July 18, 2024

Gabbing Geek

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Back To The Future Trilogy: An Impossible Rewatch

Pictured: the 25th Anniversary Edition because that is how I roll.

I can’t tell you the last time I sat down and watched any of the Back To The Future films in their entirety, let alone the full trilogy.  But I did just that this weekend past.  After the break you can find my thoughts on this 30 year old franchise.  Does it hold up?  Is this anything more than quota making for my posts so that I don’t have to wash Watson’s car?  Probably not, but if you are still interested, read on.

Back To The Future

I was 10 years old when Back To The Future was originally released in 1985.  I loved the movie then, but that is definitely a timeframe that can be scary to revisit.  Unlike Tom Kelly, I don’t hate nostalgia, but I have come to know over the years that my tastes as a 10 year old are quite different from my tastes today.   For example, 10 year old Jimmy loved the Dukes of Hazzard.  I hadn’t seen it in forever, and when I caught it a few years back in syndication I couldn’t get past a few minutes of it without thinking it was the worst thing I had ever seen.  Movies do tend to hold up better than TV shows of that era, but definitely cause for concern.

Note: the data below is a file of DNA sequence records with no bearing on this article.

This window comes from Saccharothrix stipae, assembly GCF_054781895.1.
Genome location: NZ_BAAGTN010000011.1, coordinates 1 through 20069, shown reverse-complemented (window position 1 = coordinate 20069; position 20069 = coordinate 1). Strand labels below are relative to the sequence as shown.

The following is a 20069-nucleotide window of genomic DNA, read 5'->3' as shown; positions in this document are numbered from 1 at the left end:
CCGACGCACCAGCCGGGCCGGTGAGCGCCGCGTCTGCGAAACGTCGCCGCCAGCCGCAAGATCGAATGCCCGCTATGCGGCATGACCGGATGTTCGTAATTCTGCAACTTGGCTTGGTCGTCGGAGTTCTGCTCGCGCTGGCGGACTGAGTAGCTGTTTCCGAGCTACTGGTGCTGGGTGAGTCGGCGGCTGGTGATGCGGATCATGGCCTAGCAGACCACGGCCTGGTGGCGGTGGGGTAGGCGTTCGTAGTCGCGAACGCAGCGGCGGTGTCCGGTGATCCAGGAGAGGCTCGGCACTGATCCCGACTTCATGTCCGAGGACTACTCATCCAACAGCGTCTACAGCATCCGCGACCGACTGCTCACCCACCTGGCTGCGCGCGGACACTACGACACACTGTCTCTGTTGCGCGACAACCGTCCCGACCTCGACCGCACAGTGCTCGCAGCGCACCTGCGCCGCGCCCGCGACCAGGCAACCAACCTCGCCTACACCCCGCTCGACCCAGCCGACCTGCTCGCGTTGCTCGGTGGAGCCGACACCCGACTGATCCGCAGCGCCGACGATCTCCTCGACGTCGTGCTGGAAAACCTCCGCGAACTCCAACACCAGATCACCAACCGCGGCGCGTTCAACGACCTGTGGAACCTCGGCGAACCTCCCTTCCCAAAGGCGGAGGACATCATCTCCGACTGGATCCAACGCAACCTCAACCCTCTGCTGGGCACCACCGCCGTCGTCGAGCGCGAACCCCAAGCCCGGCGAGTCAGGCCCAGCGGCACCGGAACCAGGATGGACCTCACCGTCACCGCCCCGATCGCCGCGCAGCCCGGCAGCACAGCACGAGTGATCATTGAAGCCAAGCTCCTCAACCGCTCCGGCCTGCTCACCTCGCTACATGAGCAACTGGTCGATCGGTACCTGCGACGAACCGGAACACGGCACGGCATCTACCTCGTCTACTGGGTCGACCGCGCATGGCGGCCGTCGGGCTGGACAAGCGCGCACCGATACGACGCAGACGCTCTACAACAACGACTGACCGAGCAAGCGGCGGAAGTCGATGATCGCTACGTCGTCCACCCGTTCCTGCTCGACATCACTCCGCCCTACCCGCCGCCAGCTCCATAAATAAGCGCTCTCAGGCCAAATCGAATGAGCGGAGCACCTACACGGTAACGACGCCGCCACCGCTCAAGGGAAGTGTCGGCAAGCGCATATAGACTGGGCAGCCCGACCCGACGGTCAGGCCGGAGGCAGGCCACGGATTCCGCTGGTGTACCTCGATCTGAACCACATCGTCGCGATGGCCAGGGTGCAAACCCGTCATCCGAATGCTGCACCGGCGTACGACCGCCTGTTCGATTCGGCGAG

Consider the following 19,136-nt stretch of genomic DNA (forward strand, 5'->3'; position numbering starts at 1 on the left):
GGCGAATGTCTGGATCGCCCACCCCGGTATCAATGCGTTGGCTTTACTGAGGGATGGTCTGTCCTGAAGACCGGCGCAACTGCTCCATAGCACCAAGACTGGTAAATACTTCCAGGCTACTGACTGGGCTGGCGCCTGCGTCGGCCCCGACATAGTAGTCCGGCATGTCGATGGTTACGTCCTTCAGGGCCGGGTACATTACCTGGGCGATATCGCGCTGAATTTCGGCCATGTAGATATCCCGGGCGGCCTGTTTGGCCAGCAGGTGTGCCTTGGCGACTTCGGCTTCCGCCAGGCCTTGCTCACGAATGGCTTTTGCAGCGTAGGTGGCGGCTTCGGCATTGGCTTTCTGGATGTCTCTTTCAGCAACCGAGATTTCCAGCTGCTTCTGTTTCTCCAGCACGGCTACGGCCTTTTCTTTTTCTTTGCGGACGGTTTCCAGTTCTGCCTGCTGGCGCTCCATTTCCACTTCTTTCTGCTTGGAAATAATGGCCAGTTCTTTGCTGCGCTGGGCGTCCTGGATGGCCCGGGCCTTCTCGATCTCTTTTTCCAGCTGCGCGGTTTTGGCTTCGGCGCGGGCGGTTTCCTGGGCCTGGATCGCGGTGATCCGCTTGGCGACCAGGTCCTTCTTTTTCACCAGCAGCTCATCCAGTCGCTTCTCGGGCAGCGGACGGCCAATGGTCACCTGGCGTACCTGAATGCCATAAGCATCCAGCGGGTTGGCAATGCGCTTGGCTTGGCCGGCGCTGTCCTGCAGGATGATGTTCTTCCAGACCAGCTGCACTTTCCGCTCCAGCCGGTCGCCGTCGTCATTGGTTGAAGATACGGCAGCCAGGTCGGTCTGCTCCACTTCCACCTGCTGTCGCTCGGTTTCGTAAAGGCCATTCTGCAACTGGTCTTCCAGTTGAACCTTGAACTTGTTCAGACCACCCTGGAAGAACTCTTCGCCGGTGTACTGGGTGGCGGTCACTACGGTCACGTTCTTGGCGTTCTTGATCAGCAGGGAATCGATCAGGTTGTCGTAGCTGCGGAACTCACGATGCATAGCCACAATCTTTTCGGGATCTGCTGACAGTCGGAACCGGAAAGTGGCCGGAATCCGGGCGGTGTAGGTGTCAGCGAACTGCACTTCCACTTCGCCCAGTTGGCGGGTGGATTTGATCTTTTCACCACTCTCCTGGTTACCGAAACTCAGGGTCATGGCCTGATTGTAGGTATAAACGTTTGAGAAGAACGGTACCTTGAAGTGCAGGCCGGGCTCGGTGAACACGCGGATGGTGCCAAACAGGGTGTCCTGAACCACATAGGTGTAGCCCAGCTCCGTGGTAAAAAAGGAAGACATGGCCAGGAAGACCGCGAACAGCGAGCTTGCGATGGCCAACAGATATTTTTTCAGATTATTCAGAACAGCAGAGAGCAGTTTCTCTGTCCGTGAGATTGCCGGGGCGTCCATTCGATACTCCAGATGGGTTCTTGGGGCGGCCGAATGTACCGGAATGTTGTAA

But those concerns are unwarranted.  Back To The Future holds up incredibly well.  I was pleasantly surprised.  Though it had some very 80’s music, clothing and hairstyles it never really feels dated.  That most of the movie takes place in 1955 helps with this as it plays more as a set piece than a piece of 80’s nostalgia.

The pacing is perfect.  All the parts you love and remember still pack the same punch and deliver the same enjoyment level.  There are a couple of weakish effects shots, but they are simply a victim of the film being made in the mid eighties and the technology available to them at the time.